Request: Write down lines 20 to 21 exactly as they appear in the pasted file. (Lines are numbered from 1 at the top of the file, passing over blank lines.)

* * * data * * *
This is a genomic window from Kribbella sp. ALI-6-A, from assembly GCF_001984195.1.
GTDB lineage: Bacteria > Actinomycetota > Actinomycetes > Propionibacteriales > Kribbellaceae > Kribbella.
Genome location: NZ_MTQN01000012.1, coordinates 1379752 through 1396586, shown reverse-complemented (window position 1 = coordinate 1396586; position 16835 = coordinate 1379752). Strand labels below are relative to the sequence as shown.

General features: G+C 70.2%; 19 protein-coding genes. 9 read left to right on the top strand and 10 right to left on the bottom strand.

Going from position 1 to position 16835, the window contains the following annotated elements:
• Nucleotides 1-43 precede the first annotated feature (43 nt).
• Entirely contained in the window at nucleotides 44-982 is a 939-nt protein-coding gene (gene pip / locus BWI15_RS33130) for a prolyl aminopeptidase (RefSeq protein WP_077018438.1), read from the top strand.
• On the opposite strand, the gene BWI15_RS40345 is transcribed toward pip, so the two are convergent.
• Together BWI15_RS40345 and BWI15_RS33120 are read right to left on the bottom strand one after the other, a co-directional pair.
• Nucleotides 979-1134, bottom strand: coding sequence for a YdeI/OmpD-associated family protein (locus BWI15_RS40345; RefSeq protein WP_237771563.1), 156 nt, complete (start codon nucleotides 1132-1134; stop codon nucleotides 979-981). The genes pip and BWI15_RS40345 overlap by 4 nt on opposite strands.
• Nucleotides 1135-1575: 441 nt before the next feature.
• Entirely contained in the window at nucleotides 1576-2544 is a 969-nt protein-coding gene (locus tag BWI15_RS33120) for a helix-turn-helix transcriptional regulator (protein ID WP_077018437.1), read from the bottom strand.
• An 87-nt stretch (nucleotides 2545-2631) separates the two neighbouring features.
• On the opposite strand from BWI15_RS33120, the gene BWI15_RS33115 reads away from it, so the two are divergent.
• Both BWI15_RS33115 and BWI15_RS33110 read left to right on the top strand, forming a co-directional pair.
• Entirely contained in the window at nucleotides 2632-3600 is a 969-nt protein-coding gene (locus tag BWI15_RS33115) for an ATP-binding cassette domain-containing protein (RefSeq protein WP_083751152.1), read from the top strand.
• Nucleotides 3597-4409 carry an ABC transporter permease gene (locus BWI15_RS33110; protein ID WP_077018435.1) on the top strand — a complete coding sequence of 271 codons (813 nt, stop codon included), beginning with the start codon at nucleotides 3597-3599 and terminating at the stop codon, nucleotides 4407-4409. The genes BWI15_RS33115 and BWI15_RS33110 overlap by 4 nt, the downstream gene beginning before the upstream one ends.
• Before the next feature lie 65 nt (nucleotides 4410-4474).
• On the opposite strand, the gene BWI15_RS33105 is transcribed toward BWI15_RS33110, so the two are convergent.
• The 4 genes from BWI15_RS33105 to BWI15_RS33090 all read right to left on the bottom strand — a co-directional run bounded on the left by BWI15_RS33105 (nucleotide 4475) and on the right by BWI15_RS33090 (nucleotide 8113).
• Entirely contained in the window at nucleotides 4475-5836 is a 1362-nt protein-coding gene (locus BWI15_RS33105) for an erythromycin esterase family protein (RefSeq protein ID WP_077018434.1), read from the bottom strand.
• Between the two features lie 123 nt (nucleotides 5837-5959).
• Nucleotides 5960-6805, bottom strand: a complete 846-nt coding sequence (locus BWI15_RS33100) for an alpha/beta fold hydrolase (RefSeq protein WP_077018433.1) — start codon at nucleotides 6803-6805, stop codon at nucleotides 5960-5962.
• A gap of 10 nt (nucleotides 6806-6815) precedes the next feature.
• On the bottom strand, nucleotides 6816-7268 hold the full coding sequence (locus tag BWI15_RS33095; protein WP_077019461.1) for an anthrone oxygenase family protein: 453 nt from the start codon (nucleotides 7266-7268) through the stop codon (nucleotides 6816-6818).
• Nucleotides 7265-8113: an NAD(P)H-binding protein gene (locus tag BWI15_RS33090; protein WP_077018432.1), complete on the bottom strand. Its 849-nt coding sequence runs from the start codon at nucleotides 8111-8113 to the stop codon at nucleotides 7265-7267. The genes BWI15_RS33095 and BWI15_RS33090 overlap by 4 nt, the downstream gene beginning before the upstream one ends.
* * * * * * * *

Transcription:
• The 4 genes from BWI15_RS33105 to BWI15_RS33090 all read right to left on the bottom strand — a co-directional run bounded on the left by BWI15_RS33105 (nucleotide 4475) and on the right by BWI15_RS33090 (nucleotide 8113).
• Entirely contained in the window at nucleotides 4475-5836 is a 1362-nt protein-coding gene (locus BWI15_RS33105) for an erythromycin esterase family protein (RefSeq protein ID WP_077018434.1), read from the bottom strand.